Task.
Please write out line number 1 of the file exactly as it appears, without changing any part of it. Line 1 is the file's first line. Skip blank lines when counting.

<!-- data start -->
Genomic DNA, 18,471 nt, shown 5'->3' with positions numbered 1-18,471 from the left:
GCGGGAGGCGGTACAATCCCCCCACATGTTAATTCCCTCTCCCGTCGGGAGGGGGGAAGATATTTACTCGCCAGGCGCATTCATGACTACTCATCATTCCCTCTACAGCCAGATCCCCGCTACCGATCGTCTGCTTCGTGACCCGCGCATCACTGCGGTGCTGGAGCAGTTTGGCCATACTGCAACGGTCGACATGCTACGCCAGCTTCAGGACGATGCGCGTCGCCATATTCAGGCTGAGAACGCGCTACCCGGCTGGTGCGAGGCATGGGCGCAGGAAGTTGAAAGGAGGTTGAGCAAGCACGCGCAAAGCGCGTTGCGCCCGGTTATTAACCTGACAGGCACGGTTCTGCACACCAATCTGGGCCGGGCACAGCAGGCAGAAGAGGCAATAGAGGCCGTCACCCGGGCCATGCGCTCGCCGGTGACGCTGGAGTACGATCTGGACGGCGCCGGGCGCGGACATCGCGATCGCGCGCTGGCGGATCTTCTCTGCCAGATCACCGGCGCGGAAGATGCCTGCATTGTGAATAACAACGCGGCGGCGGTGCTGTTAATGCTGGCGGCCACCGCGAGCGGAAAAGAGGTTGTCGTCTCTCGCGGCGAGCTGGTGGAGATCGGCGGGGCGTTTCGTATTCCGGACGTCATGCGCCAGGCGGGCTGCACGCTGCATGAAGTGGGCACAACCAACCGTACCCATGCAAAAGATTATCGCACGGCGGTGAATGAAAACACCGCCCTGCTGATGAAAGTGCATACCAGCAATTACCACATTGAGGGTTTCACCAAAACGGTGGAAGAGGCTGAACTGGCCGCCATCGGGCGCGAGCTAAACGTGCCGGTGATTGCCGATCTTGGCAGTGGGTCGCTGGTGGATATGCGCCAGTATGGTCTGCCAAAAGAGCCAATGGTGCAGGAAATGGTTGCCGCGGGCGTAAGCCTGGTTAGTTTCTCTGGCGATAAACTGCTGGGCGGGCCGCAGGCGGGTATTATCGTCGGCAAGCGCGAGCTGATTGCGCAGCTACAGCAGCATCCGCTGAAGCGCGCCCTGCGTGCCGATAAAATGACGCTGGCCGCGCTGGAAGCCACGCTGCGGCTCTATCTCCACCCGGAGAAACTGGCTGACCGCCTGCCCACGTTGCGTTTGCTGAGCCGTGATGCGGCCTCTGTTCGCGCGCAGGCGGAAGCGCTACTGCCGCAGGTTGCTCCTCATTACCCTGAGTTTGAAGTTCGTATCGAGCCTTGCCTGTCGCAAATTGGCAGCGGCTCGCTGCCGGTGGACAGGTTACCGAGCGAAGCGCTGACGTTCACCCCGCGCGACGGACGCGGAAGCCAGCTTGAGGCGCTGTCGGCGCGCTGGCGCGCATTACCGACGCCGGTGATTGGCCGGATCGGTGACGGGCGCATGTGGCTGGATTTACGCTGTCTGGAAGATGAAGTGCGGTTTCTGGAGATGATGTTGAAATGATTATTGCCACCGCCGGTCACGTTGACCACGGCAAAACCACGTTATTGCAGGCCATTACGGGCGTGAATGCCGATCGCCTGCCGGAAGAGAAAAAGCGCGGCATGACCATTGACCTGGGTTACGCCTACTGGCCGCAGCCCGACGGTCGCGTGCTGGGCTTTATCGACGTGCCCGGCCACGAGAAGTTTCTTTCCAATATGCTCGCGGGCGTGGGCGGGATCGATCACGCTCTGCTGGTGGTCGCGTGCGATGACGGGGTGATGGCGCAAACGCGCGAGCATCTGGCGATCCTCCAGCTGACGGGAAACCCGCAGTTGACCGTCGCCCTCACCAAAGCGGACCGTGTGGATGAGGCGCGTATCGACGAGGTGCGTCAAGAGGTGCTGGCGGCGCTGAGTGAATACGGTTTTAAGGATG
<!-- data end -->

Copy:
Genomic DNA, 18,471 nt, shown 5'->3' with positions numbered 1-18,471 from the left: